The royalty-free, open standards consortium known as the Khronos Group have just publicly released the official specifications of OpenGL 3.1 graphics system, which includes an updated shading language called GLSL 1.40 as well as several functionality and flexibility improvements.
To start, the new specification update introduces a new texture type known as Texture Buffer Objects which hold a one-dimensional array of texels of a specified format. This enables massive arrays to be accessed by a shader, which is important for a broad range of GPU compute applications. Another significant new feature, known as Instancing, is the ability to draw objects multiple times by re-using vertex data to reduce duplicated data and number of API calls.
According to Dr. Jon Peddie of Jon Peddie Research, a leading graphics market analyst in California, the installed base of graphics hardware that will support OpenGL 3.1 exceeds 100 million units. OpenGL 3.0 drivers are already shipping on AMD, NVIDIA and S3 GPUs. Specifically, AMD claims that Radeon and FirePro products will soon be able to support 3.1 with an upcoming driver release, while Nvidia is proudly announcing that it has already released beta drivers on the same day as the specification itself.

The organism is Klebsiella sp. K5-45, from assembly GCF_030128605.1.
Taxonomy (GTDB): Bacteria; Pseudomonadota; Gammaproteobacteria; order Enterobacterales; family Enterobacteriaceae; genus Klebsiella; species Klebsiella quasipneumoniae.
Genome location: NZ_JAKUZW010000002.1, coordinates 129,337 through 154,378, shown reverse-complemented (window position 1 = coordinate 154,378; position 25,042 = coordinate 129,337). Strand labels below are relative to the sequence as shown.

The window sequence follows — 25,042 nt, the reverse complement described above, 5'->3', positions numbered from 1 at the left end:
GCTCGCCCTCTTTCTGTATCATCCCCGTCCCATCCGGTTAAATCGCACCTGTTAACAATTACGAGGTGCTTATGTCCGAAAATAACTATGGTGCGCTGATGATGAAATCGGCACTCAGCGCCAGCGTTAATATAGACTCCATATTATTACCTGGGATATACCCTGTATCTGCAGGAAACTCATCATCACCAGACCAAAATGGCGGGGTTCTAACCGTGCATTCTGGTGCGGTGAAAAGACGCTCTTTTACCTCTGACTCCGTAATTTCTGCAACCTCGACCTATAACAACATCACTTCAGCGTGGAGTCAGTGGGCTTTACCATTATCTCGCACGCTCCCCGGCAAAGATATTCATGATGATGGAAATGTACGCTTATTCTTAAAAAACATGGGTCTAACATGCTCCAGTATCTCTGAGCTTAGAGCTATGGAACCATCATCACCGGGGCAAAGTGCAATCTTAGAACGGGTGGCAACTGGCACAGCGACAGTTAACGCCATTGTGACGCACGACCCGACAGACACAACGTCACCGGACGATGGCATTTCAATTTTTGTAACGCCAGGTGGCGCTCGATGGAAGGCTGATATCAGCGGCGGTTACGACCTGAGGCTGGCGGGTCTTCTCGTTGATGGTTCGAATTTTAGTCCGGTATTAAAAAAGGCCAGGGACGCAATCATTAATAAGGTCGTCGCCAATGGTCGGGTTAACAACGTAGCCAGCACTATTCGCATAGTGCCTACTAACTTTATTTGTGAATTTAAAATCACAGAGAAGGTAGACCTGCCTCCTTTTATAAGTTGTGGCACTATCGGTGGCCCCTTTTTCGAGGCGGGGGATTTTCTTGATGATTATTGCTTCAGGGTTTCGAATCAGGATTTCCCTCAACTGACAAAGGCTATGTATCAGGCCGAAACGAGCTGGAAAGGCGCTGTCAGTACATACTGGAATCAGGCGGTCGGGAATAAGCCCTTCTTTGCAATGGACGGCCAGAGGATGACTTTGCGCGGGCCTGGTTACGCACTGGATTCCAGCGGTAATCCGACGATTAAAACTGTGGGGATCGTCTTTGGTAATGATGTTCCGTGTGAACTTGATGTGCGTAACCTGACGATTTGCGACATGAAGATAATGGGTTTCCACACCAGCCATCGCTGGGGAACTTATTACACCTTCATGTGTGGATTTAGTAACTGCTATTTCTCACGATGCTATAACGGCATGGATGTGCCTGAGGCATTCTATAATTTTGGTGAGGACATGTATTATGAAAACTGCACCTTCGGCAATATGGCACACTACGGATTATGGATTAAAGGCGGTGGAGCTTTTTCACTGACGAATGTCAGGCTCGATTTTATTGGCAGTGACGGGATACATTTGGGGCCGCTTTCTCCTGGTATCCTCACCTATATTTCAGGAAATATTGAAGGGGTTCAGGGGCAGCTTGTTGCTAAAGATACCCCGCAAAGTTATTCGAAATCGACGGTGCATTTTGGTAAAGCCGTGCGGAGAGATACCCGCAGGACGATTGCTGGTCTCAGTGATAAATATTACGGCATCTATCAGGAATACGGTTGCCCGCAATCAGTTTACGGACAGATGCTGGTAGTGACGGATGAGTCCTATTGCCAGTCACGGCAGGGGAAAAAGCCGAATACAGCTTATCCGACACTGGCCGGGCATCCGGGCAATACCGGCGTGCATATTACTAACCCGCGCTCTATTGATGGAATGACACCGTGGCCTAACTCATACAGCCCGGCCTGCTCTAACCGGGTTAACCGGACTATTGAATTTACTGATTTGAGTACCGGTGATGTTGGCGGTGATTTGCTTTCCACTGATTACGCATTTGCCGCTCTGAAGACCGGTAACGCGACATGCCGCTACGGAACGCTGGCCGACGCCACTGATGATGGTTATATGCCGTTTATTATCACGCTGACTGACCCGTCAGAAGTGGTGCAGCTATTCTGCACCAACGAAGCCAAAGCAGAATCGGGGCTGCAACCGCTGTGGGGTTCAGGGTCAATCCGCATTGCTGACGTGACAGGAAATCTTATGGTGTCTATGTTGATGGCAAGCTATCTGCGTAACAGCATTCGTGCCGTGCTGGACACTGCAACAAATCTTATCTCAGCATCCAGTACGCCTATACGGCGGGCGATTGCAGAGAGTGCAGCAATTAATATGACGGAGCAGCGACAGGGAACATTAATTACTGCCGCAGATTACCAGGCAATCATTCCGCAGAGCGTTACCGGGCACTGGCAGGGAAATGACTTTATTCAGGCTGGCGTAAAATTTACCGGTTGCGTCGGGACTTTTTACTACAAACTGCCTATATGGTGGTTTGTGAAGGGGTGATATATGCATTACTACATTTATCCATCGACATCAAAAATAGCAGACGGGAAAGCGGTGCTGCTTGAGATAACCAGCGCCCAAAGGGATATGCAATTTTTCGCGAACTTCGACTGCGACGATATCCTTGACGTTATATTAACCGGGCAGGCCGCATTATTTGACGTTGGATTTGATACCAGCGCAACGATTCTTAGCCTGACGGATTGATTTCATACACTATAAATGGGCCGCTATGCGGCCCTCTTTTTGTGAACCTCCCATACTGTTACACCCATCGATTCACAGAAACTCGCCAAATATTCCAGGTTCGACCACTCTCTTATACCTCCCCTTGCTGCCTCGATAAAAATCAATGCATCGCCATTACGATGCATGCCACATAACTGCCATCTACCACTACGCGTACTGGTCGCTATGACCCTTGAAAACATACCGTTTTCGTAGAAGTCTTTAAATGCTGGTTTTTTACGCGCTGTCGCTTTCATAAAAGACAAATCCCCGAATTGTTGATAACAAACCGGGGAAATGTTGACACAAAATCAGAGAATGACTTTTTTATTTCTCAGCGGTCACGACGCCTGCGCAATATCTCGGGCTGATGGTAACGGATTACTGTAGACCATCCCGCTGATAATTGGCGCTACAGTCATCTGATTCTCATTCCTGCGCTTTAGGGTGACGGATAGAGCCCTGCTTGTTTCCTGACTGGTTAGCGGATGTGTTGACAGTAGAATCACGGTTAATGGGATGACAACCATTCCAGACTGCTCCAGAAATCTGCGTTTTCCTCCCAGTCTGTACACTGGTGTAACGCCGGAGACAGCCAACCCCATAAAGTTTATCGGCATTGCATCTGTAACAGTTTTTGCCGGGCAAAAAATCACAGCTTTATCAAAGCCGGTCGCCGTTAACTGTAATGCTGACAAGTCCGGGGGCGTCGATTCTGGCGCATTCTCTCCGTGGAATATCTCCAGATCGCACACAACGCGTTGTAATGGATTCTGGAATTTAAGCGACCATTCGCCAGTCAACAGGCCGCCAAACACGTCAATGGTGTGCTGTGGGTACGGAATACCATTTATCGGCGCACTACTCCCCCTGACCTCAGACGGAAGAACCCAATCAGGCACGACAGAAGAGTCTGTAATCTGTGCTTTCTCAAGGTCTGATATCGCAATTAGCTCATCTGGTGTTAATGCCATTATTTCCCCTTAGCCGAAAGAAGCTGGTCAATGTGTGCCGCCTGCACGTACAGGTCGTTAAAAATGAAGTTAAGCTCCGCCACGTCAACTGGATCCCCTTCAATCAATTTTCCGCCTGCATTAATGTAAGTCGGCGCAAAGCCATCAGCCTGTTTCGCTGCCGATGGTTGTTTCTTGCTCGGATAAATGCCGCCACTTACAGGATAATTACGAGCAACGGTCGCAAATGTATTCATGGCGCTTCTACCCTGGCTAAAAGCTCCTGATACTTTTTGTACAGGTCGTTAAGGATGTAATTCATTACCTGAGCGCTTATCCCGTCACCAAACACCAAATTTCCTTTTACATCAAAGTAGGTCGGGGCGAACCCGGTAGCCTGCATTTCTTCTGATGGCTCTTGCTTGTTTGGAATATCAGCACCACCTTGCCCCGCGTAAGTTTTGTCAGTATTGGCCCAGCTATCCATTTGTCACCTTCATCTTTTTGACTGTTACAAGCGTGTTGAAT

“The rapid nine month development of OpenGL 3.1 demonstrates the schedule-driven approach to the standard that is enabling and inspiring cutting edge, cross-platform GPU functionality,” said Barthold Lichtenbelt, chair of the OpenGL ARB working group at Khronos. “OpenGL 3.1 answers the requests from the developer community to streamline and modernize the OpenGL API. The OpenGL ARB will continue to leverage the unique evolutionary model introduced in OpenGL 3.0 to drive the ongoing revolution in OpenGL while ensuring backwards compatibility where it is needed.”
The OpenGL 3.1 standard was released on March 24th, and the PDF documentation can be found here.